Have you ever watched American Idol, or the X Factor, or any show where contestants compete to win the big prize? I remember watching American Idol with a friend and she was rooting for her favorite singer to win. We got caught up in the drama and the suspense of it would the singer win or lose her big chance?
She worked so hard for the spotlight, what would happen if she didn't make it?
Why do you want to write a book? Is it a deep desire or just a “nice to have?” Are you hoping to promote your business, or tell your personal story?
The great thing is that you aren't competing with anyone else to tell your story. That applies even if you're writing a book to promote your business. Your business might have competitors, but your book won't.
Because no one can tell the story like you can. No one else can have the same life experiences or point of view, no matter how similar your businesses are. Even if your dream is to write a novel or memoir, no one else's story will ever be the same as yours. (If you're already an author, you know what I'm talking about!)
Even when it comes to marketing you are not competing. If your marketing is truly reflecting your story and your brand you won't look or sound like anyone else. (And that's the catch you have to publish a book that's as real and authentic as you are instead of being a copy of what everyone else is doing.)
That's what makes a book stand out. And probably that's why so many people say they want to write one!
So what do you need? An idea, a plan and persistence.
Your big book idea describes what you want to say, your plan (or outline) will give you the roadmap on how to say it and persistence will get you through the process.
Creatives know that it can be a challenge to take a right-brained person and drop them into a left-brained endeavor like running a business. Spreadsheets, accounting programs, business plans just thinking about those things can send a creative person into a tailspin.
What drives a lot of creative people into self employment is that they are stifled in structured work environments. I'm a business coach but I'm also a writer, a photographer and a musician (if my years in the high school band count).
After working as a copywriter in the fashion industry, I changed careers and went into information technology. It may seem like I made a huge leap from the right brain to the left, but actually it wasn't as big as it sounds. Learning a computer programming language was similar to learning any other language. In fact, when I met with the computer school's counselor I was told that people who had a background in music or languages actually had an advantage in learning computer programming.
Who'd have thought it? Most people believe that there's a firm line between the two worlds, but it is possible to cross from one to the other when necessary.
As a right-brained entrepreneur, are you dealing with any of these challenges? When you are creative and you want to be self-employed, you will have to deal with schedules, structure and systems. Otherwise, you'll either start a lot of projects and never finish anything, or spend a lot of time thinking about what you're going to do, but never starting. Putting a price on your creations can be challenge, especially if you feel that money doesn't mix with creative expression. Pricing is a challenge for most business owners, but you should never feel guilty about asking to be paid. On the other side of the coin, you'll work against yourself if you feel that being paid equals selling out. A lot of the time creative people are expected to give their work away for the “exposure.” Well, at what point have you been exposed enough? When do you start asking for compensation? If you don't have an answer to that, it's time to take an honest look at things. Are you running a charity or a business? Have you ever been told that you'll never make any money making art? Were you discouraged from becoming a writer because “books don't make any money?” When those messages are in the back of your mind, it will be difficult to build a successful business.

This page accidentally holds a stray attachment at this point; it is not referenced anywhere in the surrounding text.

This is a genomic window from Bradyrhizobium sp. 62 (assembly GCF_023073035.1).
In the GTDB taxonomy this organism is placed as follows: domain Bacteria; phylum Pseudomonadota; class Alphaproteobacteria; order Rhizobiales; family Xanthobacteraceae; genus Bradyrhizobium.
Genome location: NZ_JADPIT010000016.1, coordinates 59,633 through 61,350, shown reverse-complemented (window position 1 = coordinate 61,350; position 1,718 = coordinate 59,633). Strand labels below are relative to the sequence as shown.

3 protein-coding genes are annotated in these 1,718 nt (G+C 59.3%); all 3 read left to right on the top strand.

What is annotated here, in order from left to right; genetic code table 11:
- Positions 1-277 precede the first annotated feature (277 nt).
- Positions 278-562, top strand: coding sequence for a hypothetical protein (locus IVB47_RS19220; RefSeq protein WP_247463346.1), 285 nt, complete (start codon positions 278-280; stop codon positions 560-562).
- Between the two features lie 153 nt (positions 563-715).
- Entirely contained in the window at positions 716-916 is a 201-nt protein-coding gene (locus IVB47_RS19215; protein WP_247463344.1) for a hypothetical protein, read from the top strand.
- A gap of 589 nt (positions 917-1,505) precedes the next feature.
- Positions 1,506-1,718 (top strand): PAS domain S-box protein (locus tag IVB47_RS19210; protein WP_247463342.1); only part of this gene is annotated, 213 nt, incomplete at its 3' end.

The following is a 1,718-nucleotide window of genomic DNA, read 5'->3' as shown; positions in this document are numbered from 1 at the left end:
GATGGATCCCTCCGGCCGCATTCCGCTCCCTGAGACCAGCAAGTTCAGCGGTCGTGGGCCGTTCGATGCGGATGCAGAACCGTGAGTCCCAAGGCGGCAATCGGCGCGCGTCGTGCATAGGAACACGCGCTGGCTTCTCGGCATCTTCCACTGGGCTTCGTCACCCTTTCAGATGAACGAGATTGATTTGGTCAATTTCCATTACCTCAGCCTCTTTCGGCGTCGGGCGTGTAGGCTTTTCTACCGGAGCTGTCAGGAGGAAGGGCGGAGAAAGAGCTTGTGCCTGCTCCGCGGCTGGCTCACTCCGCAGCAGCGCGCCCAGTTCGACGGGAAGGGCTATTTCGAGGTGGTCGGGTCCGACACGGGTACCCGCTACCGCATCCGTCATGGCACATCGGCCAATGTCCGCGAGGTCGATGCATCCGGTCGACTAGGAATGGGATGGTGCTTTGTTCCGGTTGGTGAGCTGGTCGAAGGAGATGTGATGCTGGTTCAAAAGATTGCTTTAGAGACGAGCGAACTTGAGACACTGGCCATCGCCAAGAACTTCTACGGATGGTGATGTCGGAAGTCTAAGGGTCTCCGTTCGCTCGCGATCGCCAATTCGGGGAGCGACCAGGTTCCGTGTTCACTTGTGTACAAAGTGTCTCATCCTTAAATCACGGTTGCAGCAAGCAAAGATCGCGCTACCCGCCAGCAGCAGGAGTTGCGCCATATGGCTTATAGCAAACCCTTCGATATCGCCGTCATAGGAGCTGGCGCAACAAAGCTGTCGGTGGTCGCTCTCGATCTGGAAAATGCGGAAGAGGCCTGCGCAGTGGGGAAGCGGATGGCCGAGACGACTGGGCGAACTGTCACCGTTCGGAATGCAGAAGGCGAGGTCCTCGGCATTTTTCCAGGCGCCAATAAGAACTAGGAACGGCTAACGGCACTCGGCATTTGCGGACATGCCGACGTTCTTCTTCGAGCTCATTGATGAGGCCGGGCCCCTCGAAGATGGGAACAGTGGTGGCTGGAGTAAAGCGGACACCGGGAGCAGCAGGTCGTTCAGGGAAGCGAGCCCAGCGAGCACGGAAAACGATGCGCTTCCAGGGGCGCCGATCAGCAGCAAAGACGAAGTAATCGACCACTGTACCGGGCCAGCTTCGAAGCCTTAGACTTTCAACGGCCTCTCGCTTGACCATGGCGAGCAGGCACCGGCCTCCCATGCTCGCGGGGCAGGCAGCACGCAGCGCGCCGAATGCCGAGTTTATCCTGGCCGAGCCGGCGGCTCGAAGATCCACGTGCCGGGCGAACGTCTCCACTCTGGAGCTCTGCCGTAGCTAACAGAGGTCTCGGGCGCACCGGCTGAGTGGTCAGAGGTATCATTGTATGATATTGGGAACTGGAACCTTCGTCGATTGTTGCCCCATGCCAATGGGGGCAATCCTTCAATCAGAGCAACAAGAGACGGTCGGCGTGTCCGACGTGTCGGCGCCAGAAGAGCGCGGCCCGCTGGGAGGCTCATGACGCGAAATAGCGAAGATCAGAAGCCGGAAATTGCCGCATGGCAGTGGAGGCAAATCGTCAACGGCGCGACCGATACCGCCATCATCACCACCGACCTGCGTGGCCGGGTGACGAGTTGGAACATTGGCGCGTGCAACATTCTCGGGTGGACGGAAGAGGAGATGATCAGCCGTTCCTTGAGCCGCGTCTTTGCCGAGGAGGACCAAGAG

Being a creative entrepreneur comes with a built-in set of challenges, such as how to deal with structure when it feels totally uncomfortable.
Here are a few tips: Make a schedule for yourself nothing fancy. Just write down what you have to accomplish each day. When get distracted, it'll help to have your list of tasks to refer to. Hire help if you can. You may have a lot of interests, but some things are better left to the experts. Rather than struggle with an accounting program, you can have a bookkeeper handle things much quicker. Be honest about what you're good at, and what you're not so good at. Delegation is not a dirty word. If you can hand off administrative tasks to a VA or an assistant, you will have even more time to work on the things that you do best. Get a coach. No, I'm not suggesting that because I am a coach. I'm saying it because no one needs accountability like a right-brained entrepreneur. There's always a new idea that seems so much better than the idea you had yesterday. When you're always chasing the next new thing you're going to leave a trail of things undone. A coach will keep you honest by providing the feedback, direction and accountability that you require to stay on track.